For a few last years, my company was building mostly web applications. The demand for desktop applications was very low, and even though we had some use cases in which building a desktop app would be less costly, our customers preferred the web solutions. The uncertain future of WPF, together with low interest in UWP, indicated that the web is practically the only way to go.

The situation changed a bit when Microsoft announced that .NET Core 3.0 would support WPF and WinForms. At about the same time, we got a customer who wanted us to build a large custom point-of-sale solution, and from all the choices we had, WPF sounded like the most viable option. There were many desktop-specific requirements in the project, for example printing different kinds of documents (invoices, sales receipts) using different printers, an integration with credit card terminals, and more.

Deployment of desktop apps

Together with WPF and WinForms on .NET Core, Microsoft also started pushing a new technology of deployment desktop apps: MSIX.

It is conceptually similar to ClickOnce (simple one-click installation process, automatic updates, and more), but it is very flexible. The most severe pain we had with ClickOnce was when we used it for large and complicated apps. We were hitting many issues and obstacles during the installation and upgrade process of the apps. The users were forced to uninstall the app and re-install it again. Sometimes, they had to delete some folder on the disk or clean something in the registry to make ClickOnce install the app.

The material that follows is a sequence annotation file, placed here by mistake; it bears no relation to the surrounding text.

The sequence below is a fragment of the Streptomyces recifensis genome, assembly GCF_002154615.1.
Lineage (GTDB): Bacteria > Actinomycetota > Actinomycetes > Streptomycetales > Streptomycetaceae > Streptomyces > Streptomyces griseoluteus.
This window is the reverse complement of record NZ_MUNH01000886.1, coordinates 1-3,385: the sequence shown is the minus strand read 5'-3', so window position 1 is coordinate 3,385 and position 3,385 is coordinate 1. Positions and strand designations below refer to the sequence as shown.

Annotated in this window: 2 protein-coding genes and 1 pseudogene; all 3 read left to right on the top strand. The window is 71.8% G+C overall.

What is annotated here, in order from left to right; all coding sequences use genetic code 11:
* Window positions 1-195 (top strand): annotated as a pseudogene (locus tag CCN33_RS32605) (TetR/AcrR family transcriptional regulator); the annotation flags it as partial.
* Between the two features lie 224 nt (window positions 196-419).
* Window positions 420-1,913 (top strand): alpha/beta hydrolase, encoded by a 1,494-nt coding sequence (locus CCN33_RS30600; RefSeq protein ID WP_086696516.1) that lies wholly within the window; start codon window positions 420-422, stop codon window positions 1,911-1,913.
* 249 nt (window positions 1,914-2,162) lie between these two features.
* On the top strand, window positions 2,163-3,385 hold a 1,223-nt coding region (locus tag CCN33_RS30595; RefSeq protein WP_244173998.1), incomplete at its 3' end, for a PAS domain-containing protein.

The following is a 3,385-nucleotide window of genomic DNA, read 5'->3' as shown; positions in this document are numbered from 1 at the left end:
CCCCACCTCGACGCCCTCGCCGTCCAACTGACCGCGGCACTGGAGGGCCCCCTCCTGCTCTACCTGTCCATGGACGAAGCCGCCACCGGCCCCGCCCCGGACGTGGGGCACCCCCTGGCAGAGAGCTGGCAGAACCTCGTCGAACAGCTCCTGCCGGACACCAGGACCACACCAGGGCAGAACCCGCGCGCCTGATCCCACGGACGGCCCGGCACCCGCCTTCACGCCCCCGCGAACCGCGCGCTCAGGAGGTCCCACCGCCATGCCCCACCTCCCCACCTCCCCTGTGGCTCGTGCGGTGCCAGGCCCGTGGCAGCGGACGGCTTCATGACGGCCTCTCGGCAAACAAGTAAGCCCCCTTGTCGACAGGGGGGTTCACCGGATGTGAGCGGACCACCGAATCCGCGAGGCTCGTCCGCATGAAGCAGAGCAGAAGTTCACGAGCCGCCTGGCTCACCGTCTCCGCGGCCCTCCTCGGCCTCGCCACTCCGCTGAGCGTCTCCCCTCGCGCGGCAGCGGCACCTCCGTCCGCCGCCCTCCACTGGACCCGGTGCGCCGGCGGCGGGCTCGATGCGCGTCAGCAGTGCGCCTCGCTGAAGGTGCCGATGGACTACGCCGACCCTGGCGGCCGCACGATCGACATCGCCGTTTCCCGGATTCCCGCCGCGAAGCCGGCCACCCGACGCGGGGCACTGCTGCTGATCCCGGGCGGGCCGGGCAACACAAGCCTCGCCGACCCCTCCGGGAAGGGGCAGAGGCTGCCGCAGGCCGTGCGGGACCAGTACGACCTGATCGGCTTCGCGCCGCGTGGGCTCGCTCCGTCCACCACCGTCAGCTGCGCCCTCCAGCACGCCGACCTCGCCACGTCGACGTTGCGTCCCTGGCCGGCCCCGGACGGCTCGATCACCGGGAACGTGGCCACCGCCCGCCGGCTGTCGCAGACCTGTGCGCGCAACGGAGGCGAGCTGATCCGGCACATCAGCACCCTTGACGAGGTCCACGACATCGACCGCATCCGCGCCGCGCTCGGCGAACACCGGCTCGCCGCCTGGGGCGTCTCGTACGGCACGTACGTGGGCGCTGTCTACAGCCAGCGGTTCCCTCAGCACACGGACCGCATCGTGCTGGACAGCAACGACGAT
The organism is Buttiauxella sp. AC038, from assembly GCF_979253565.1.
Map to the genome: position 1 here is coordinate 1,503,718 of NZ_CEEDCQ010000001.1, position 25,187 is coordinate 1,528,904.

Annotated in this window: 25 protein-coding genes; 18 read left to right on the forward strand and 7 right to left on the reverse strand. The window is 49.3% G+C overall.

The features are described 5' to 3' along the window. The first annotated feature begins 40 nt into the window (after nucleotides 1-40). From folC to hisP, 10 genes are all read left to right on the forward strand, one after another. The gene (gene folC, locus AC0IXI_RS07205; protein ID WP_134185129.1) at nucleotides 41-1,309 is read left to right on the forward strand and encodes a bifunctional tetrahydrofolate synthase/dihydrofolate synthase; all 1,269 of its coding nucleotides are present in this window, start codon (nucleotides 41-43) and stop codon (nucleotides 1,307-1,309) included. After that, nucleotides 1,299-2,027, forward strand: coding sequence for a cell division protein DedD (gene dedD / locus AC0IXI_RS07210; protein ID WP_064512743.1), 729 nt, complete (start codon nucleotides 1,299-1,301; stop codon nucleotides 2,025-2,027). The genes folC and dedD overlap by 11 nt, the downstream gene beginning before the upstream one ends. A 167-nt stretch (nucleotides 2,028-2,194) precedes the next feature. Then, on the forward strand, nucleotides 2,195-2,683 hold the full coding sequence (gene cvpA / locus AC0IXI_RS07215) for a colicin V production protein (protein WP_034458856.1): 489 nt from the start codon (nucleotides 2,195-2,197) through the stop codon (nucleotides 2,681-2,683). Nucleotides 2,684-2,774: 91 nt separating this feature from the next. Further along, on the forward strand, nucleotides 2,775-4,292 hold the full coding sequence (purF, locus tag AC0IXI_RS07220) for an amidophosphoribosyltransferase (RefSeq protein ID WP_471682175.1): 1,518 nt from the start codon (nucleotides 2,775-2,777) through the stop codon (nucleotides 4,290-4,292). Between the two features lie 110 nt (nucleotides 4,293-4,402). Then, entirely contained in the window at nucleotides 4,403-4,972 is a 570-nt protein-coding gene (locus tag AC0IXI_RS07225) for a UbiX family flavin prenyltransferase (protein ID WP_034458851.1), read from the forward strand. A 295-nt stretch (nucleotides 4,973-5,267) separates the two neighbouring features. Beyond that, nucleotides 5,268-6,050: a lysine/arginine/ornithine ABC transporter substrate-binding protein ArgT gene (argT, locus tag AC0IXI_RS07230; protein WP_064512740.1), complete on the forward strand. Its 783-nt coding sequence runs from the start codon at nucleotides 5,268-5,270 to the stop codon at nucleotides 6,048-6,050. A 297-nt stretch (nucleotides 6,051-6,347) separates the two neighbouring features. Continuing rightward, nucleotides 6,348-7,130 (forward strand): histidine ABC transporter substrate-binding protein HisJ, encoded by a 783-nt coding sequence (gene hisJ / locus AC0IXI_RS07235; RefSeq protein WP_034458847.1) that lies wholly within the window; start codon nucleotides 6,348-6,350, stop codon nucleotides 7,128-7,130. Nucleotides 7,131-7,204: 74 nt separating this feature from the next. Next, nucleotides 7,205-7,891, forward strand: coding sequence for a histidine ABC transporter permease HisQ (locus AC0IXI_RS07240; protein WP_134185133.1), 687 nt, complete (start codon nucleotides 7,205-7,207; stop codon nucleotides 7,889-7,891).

MSIX should be more reliable as it was designed with respect to a wide range of Windows applications. It is a universal application packaging format that can be used for classic Win32 apps as well as for .NET and the new UWP applications.

It is also secure as the app installed from a package runs in a container - it cannot change system configuration, and all writes in the system folders or registry are virtualized. When you uninstall the app, no garbage should remain in your system.

You can choose to distribute the app packages manually, or you can use Windows Store for that. The nice thing is that you can avoid Windows Store entirely and use any way you want to distribute the MSIX. The most natural way is to publish the package on a network share or on some internal web server so they can be accessed using HTTPS.

Every step in the package building process can be automated using command-line tools, which allows us to embrace DevOps practices we got used to from the web world.

Our WPF project started when .NET Core 3.0 was in an early preview, but we have decided to try both WPF on .NET Core and the new MSIX deployment model.

The Simplest Scenario: Building a package to the WPF app

In my sample project, I have a simple WPF app that uses .NET Core 3.0.

The first step is to add a Windows Application Packaging Project in the solution:

Adding a Windows Application Packaging Project

The Windows Package project contains a manifest file. It is an XML file, but when you open it in Visual Studio, there is an editor for it.

Application Manifest editor

The most important fields are Display Name on the first tab, and Package Name and Version on the Packaging tab.

There are also several image files with the app icon, Windows Store icon, splash screen image, and so on.

Don't forget to make sure the WPF app is referenced in the Applications folder of the Windows Package project.

Application referenced in the Packaging project

Now, when you set the WPF project as a startup project and run it, the application will run in a classic, non-package mode. It's the same as it always worked in Windows. The app can do anything that your user has permissions.

However, when you set the Package project as a startup project and run it, the application will run from the package.

There is a NuGet package called Microsoft.Windows.SDK.Contracts that contains the Package class - you can use Package.Current to access the information about the application package - the name, version, identity, and so on. There is even an API to check or download the updates of the package.

public static PackageInfo GetPackageInfo()